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A year ago, the U.S. seized a record $1 billion worth of Bitcoin. Since then, its value has tripled

The value of Bitcoin has tripled a year after the U.S. seized a record $1 billion worth of BTC. The largest-ever seizure of cryptocurrencies by the US government has turned out to be a windfall for taxpayers.

Thousands of Bitcoins were seized in November 2020 in connection with the illegal Silk Road marketplace, a dark web site where drugs and other illegal goods were bought and sold using Bitcoin.

The value of Bitcoin has tripled a year after the U.S. seized a record $1 billion worth of BTC

US authorities seized $1 billion worth of Bitcoins a year ago. The price has risen since then.

Image Source: The Guardian

For bureaucratic reasons, Bitcoins are still in the government’s control. In the year since the value of Bitcoin has tripled. As a result, what was once valued at $1 billion is now valued at roughly $3 billion.

That’s down from last month when Bitcoin hit an all-time high of $67,000.Uncle Sam, on the other hand, has done rather well, with Bitcoin now trading at over $55,000, up from roughly $18,000 in November 2020.

A spokeswoman for the Internal Revenue Service informed NBC News that the Bitcoins will be auctioned off by the government. The proceeds of such auctions are usually put in the Treasury Forfeiture Fund or the Department of Justice Assets Forfeiture Fund, where they are utilized to fund future investigations.

The majority of the government’s dealings with Bitcoin have been significantly less profitable. In truth, it is primarily a tale of missed possibilities.

Since 2014, the US Marshals Service claims to have sold 187,381 Bitcoins in nine auctions. A spokeswoman declined to reveal the amounts involved, but NBC News estimated the total take to be roughly $179 million based on the price of Bitcoin on the day of each sale.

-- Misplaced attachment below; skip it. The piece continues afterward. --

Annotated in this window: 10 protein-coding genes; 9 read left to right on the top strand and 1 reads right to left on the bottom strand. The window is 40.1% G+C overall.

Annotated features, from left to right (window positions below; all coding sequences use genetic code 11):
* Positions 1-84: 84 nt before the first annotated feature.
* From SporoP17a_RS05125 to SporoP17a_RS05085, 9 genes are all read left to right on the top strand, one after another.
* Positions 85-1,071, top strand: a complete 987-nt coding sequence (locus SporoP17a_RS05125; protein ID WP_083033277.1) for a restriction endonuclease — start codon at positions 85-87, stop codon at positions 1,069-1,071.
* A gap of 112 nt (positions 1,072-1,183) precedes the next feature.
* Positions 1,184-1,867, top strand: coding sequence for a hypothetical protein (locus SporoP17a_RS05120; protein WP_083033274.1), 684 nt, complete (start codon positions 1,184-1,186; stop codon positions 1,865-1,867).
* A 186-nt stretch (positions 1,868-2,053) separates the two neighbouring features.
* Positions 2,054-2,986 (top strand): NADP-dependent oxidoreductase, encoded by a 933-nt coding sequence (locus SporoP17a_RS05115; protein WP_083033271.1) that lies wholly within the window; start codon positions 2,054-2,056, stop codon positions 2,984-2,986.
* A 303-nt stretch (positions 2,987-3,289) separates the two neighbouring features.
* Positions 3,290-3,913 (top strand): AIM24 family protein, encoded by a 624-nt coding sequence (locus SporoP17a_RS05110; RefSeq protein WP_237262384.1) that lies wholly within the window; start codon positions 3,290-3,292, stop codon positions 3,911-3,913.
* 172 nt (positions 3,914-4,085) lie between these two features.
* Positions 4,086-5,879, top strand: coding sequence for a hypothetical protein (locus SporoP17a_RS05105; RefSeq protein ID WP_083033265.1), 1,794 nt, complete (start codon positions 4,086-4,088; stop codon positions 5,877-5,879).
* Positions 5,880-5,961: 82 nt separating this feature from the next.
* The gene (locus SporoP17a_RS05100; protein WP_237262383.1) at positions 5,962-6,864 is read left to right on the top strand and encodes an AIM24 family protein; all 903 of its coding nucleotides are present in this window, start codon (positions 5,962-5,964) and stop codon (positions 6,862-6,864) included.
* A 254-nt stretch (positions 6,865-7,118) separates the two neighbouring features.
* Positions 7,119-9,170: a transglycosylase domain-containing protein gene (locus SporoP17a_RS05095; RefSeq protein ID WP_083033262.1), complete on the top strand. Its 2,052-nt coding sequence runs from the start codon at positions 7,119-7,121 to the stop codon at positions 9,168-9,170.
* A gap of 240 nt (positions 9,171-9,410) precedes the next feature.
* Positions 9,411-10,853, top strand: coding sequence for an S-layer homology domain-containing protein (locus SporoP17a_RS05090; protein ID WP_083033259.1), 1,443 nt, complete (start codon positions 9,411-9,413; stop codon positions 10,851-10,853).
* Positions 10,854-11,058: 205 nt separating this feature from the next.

Those coins would be worth more than $10 billion today, over 56 times their current value. The government seized 29,657 Bitcoins and sold them for about $18 million in its first Silk Road seizure in 2014. It is now valued at more than $1.6 billion.

Selling Bitcoin, a digital currency generated with blockchain technology and housed in so-called digital wallets, was difficult back then. According to Sharon Cohen Levin, who supervised the Money Laundering and Asset Forfeiture Unit at the United States Attorney’s Office for the Southern District of New York for two decades, the government was concerned there would be no buyers.

In retrospect, merely storing the Bitcoin would have made a fortune, but the government is not in the business of retaining cryptocurrencies for financial purposes, for better or worse.

Silk Road was a darknet market where criminals could sell their wares anonymously. After being convicted of money laundering and narcotics trafficking, its founder, Ross Ulbricht, was sentenced to life in prison in 2015.

Last year, the IRS seized $1 billion after using software company Chainalysis to uncover 54 previously unreported Bitcoin transactions carried out by Silk Road, according to the IRS.

The funds were tied to a Bitcoin address maintained by an unknown person suspected of hacking into Silk Road and stealing the funds, according to court filings. “On November 3, 2020, law enforcement seized several thousand Bitcoins as part of the hacking probe”. The seized Bitcoin had a value of nearly $1 billion on November 4, 2020, according to the complaint.

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Also read: El Salvador buys another 150 BTC worth $7.3 million

 

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